`Acceptance precedes change, and everything yields to change...eventually'Looking for reasons and explanations for life challenges and choices facing everyone at the foreboding midlife crisis? Tired of the innumerable `get-a-hold-of- yourself' self help seminars and eBooks, and encounters with the plethora of gurus of every plane of mundane and spiritual levels? Then by all means read this book!Debbianne DeRose shares with us one of the most entertaining memoirs of the year - her wacky but wise travels/travails of wandering through the soup of advice currently the psychology du jour trend of today. Name an avenue of seeking advice or assistance with the problems that accompany the threats of sagging skin, improbable tummy rolls, and trying to appear and think and get the responses of a 20-30 year old in the marketplace and the relationship arena and Debbianne has been there, tried that, and her experiences she shares are so hilariously funny the she is able to restore a sense of perspective where perspective has melted down with the challenged ego. If it falls into the fields of Metaphysics or Self Help, Debbianne opens the curtain hiding the Great Oz and all we can do (along with laughing out loud -oh, excuse me, 'lol') is applaud.It has to do with change - whether that means hair color, residence, alteration of integument, or the search for the elusive `truth'. An example of her writing style follows: `I had not been treating the men in my life as equals, and I was entering each relationship trying to change them. Basically, I was looking at them as if they were projects. It's not hard to see how this would be problematic....My fundamental error lay in choosing the wrong dudes, in emanating a `come hither, Man project' vibe in the first place, which naturally attracts those who want to be `renovated' (well, at least on some level, whether they know it or not0. The ever popular Victim-Savior gag. I knew that I needed to learn greater acceptance in my relationships, but wouldn't it be brilliant to start off with someone who saw at least reasonable compatible?'Pages after pages in this book are filled with such off the cuff conversations that indeed feel like personal conversations with the author. If only she could come over to supper and just ramble on...we might all make it through the way she has. This book is entertainment, but it is also an investment in to normalizing our scrambled brains. So much of it gets down to `laugh it off'' and get real and change. Grady Harp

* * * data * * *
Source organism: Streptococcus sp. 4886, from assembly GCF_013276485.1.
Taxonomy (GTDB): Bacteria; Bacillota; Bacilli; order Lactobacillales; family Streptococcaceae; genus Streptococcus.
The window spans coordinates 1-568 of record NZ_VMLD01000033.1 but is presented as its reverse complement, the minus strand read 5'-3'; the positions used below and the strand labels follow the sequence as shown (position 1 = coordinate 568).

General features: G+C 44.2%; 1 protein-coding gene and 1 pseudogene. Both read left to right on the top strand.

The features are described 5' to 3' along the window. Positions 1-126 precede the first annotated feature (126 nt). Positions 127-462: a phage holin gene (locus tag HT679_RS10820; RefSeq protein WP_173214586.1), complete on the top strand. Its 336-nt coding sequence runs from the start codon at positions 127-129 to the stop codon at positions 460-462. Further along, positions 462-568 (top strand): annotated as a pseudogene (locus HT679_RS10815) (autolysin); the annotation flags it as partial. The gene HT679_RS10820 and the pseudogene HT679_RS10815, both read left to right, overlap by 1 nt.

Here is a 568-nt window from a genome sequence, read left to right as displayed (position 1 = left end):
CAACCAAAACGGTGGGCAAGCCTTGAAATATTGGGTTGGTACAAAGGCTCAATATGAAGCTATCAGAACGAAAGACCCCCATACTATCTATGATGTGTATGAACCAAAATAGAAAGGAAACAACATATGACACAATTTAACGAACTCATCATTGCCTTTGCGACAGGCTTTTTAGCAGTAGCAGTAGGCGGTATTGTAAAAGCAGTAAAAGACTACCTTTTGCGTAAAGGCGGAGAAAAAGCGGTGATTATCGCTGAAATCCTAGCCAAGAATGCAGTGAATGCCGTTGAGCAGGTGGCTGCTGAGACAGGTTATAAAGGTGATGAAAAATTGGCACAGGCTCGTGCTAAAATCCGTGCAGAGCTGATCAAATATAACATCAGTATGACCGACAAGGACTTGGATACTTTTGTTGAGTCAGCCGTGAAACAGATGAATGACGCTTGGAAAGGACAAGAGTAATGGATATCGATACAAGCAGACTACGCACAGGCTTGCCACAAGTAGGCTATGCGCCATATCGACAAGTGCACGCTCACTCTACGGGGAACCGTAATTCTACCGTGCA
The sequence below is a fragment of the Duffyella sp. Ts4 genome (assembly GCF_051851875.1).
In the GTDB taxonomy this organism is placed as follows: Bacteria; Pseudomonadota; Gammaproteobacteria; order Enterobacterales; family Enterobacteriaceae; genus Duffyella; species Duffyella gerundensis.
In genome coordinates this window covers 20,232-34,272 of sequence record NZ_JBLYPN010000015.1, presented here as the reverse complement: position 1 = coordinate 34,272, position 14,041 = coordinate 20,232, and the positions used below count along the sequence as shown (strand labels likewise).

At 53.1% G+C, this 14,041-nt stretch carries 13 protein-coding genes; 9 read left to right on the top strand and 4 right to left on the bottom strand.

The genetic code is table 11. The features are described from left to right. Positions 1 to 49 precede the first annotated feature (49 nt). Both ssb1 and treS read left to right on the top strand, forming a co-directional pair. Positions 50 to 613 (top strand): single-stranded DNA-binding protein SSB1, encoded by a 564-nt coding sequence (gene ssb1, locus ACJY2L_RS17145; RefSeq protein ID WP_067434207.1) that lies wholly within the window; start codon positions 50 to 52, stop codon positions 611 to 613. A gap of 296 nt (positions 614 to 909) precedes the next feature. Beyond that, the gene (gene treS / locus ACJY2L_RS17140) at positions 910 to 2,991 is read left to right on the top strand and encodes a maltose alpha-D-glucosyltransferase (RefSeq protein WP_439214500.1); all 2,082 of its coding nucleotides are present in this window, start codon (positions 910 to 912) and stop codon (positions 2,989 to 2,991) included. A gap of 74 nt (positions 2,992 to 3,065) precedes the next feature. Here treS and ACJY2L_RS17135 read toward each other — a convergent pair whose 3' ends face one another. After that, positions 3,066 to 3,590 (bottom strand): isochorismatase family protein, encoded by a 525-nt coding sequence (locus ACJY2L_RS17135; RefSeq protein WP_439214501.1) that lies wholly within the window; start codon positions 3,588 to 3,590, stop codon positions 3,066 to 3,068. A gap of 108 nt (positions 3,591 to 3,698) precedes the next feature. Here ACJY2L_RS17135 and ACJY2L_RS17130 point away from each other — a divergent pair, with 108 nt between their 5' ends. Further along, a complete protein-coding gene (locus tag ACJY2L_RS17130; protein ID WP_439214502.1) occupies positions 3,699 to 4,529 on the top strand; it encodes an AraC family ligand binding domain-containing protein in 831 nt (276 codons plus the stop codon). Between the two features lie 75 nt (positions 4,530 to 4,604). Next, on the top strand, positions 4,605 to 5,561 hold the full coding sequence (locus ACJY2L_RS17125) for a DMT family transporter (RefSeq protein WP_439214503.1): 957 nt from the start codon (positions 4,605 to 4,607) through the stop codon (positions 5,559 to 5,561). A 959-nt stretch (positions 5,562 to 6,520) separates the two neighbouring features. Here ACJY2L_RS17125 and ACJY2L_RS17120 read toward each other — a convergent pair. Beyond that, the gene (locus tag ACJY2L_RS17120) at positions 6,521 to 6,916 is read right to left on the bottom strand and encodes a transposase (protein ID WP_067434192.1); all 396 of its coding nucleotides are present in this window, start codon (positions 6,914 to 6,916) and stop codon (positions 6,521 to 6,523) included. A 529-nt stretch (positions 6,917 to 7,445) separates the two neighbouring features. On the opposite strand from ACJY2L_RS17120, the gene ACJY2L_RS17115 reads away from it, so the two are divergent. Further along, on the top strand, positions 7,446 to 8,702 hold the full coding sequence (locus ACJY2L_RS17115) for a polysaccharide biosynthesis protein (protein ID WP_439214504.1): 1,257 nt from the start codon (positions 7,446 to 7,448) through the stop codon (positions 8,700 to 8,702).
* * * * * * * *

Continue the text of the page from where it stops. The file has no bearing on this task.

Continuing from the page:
• Sarah Brillinger
    2019-03-06 10:21

    The author asked me to review this book and immediately said "yes!" because this title is fantastic. I don't know what I was expecting - maybe something a la "Eat, Pray, Love" but it turns out to be a spiritual journey into the underbelly (so to speak) of all things "woo woo" as she puts it. Read: fortune telling, spirits speaking, spoon bending, etc. Initially when I started reading it, I wasn't sure what to think but it was actually really interesting once I got into it. It's like the author, Debbianne, was a guinea pig for every type of spiritual course you can take and lets us know (with humour) how it all works out. It was good timing for me too as I think I'm having a mid-life crisis so the big message I've taken away here is that to be happy, you have TO BE HAPPY. It's pretty much that simple. I've also taken away the fact that I need to read "The Secret". It's been sitting on my shelf for years and I've been avoiding it. She references "The Secret" several times and the concepts in it so I guess I should work backwards and get the details on that too....but I digress...Her writing style is funny and her personality is pretty cool considering she's basically willing to try anything. I wasn't overwhelmed by the brilliance of the book or anything but it was a good read, informative and entertaining at the same time. If you have any interest in the spiritual world, I would recommend you check this book out before you take any courses on things like energy healing or Reiki, and get a first hand account of what is possible.

  • Kimberly
    2019-02-27 10:41

    I enjoyed this book immensely. I was interested in the story as told by the author as well as the various samplings of woo. Debbianne has a delightful sense of humor and is quite gifted in descriptive prose. I highly recommend this book.

  • Gina
    2019-03-18 10:26

    Not as good as it sounded. No real breakthrough or insights offered.